Sculpture by the Sea returns to the Bondi Beach to Tamarama Beach coastal walk as the world’s largest free to the public sculpture exhibition. See the spectacular coastal walk transformed into a 2km long sculpture park over three weeks featuring 100 sculptures by artists from Australia and across the world.
This October marks 21 years of Sculpture by the Sea at Bondi and it is inevitable that an important age birthday of this kind generates many coming of age stories.
Any definition of what it means to come of age includes wide-ranging and complex themes, however as we enter into the final production period for next month’s Bondi opening we reflect on the recurring themes of education, relationships and friendships that tend to feature in any narrative that focuses on growth and development
At 21 Sculpture by the Sea has not, in essence changed from 1997 with the same vision to foster the appreciation of sculpture as an art form and the careers of artists, and to provide significant educational and cultural benefits for Sydney. We have remained a free to the public exhibition that continues to represent the very broad church that is contemporary sculpture, taking the lead from the artists that choose to exhibit with us.
Pictured above: G.W. Bot ‘Sea Eagle’ 2017, bronze, 2.5m (H)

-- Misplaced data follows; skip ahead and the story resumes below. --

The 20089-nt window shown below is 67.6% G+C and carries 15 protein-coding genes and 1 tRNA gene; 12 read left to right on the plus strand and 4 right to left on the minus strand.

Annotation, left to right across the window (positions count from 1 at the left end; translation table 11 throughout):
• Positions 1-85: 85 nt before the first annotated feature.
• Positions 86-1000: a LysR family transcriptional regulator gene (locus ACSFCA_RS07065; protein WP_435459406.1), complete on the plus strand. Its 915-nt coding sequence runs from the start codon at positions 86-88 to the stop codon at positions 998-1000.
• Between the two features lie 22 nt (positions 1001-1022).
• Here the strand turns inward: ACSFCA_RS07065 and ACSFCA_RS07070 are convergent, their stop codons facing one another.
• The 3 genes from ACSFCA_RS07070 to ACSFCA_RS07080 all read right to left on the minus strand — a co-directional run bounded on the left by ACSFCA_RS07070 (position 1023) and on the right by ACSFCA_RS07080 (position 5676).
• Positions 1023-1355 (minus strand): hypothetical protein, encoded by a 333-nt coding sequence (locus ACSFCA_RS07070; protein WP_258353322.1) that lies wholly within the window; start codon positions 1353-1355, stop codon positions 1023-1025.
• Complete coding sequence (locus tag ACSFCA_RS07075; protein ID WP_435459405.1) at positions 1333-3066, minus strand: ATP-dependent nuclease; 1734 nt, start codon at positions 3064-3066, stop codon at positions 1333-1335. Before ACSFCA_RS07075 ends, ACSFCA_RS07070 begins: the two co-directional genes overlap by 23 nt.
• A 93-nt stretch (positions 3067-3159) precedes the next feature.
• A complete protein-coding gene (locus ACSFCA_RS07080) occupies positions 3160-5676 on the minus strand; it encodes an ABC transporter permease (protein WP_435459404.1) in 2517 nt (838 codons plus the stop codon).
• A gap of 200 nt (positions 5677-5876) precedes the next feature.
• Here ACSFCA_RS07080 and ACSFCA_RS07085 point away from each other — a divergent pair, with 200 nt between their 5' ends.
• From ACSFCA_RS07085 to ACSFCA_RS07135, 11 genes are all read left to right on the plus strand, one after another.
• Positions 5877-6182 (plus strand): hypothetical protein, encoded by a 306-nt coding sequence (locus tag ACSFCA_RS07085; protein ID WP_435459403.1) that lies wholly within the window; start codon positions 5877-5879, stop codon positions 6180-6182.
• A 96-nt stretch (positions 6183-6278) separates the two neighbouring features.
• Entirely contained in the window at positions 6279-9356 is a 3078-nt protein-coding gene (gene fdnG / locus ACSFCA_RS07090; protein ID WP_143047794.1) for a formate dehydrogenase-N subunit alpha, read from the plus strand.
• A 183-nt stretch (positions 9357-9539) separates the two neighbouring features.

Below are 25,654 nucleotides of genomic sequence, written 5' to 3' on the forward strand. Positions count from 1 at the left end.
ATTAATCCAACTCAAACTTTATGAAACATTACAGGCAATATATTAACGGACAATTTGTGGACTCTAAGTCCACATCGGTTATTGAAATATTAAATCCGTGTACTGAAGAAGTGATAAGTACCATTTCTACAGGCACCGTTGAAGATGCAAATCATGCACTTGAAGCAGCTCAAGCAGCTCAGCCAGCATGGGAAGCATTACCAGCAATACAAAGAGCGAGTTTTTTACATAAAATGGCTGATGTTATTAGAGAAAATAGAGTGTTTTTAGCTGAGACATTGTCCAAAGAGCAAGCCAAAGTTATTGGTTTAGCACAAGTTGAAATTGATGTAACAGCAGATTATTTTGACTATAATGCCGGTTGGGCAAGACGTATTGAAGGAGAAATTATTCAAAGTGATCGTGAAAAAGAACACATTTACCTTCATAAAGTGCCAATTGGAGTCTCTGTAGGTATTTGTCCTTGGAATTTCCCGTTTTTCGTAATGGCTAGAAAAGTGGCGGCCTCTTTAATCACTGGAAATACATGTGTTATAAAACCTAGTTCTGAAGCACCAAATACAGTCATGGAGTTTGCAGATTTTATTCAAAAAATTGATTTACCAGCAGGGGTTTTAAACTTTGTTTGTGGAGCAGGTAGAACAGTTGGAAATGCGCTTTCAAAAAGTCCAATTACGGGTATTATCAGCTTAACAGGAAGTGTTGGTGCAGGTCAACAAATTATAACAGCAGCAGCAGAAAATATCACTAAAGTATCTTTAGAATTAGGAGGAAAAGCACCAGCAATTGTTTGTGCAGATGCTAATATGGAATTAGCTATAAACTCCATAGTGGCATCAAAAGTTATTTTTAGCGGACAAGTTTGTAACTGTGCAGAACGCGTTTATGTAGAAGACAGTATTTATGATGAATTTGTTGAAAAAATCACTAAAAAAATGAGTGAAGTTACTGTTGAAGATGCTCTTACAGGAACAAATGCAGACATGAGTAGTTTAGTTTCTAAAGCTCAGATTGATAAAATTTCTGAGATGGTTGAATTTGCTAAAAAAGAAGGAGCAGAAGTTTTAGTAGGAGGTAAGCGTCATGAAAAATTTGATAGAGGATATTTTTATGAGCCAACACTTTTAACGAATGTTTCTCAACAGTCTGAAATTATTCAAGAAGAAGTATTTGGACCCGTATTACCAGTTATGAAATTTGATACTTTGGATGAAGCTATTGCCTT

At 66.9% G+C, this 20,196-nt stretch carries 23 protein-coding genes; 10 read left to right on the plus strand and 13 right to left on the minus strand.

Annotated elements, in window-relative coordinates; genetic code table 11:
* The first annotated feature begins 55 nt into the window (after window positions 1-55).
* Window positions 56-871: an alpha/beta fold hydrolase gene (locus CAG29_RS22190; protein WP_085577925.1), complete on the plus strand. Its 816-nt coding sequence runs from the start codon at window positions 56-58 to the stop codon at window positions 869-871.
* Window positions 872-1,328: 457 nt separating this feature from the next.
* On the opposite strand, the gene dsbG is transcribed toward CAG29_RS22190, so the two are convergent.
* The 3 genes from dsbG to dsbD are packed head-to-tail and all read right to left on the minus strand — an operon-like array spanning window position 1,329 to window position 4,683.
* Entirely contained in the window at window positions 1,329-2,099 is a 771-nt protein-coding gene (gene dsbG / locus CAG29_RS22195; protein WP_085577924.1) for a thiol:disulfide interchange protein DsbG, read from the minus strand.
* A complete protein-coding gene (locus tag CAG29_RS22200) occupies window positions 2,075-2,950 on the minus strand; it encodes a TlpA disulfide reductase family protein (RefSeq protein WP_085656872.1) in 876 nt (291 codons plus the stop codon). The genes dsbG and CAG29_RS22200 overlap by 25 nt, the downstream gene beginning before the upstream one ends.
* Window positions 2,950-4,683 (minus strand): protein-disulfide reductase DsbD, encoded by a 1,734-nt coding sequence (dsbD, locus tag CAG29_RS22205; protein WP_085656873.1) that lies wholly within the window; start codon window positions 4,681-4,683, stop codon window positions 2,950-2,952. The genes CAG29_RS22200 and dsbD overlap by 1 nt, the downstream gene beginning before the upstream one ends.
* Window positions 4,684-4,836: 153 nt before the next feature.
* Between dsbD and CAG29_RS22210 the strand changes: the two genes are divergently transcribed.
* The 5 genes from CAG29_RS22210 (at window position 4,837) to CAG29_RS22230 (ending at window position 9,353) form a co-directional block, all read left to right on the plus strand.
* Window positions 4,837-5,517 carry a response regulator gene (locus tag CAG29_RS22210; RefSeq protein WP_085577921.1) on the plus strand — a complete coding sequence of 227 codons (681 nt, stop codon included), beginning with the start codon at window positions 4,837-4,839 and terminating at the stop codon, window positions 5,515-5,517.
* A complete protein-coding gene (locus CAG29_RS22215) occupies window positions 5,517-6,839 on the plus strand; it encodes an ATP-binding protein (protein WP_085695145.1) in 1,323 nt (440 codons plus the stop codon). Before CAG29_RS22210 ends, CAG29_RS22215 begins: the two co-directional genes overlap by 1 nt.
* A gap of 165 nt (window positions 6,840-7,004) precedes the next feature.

A large cohort of the exhibitors at this year’s Bondi show was inspired by Sculpture by the Sea as children and teenagers to become an artist. Each has had their own journey of discovery including the accessibility of our exhibition to allow them as adults to combine a love of art and landscape; the inspiration to produce work of appeal to a large democratic and secular audience; the revelation of the ‘can-do’ attitude of the family of sculptors created over a 21 year period to support each other with the inevitable obstacles of participation. You can read their stories in this year’s catalogue essay by Prof. Sasha Grishin AM that will be available through our website and from our Catalogue & Information marquees on the Bondi coastal walk from 19 October – 5 November.
Pictured above: Greg Johns ‘Floating figure’ 2014, corten steel, 400 x 150 x 60 cm
Any journey to 21 years raises the question of what is next. We are unwavering in the pursuit of our vision and we hope to continue to spark an interest in more children to want to become our next generation of artists. For the artists, we will continue to provide a supportive platform that allows exploration of identity that allows for the sharing of stories locally and globally and includes stories of the passage to adulthood.
As for one small example of what next? For the first time since 2006 when he exhibited the now iconic melted ice cream truck, ‘Hot with the Chance of a Late Storm’, James Dive returns with a work on the Bondi coastal walk. James was launched to international prominence by the melted Mr Whippy van and this year’s work, likewise a humorous piece of social-environmental commentary, sees him continue to bring bold, unconventional ideas to life. This opportunity has been made possible by a new initiative, the Transfield Australian Invited Artist Program, thanks to the Belgiorno-Nettis family.
Above: Ron Robertson-Swann OAM, Delphi, Sculpture by the Sea, Bondi 2017. Photo Jessica Wyld
19 October – 5 November 2017
Bondi to Tamarama coastal walk, Sydney, Australia
+61 2 8399 0233 | firstname.lastname@example.org
Text courtesy of Sculpture by the Sea. Images courtesy of the artists.
Pictured at top: Jock Clutterbuck ‘Song of the Aisors’ 2017, cast bronze, fabricated brass, steel base, 263 x 160 x 83 cm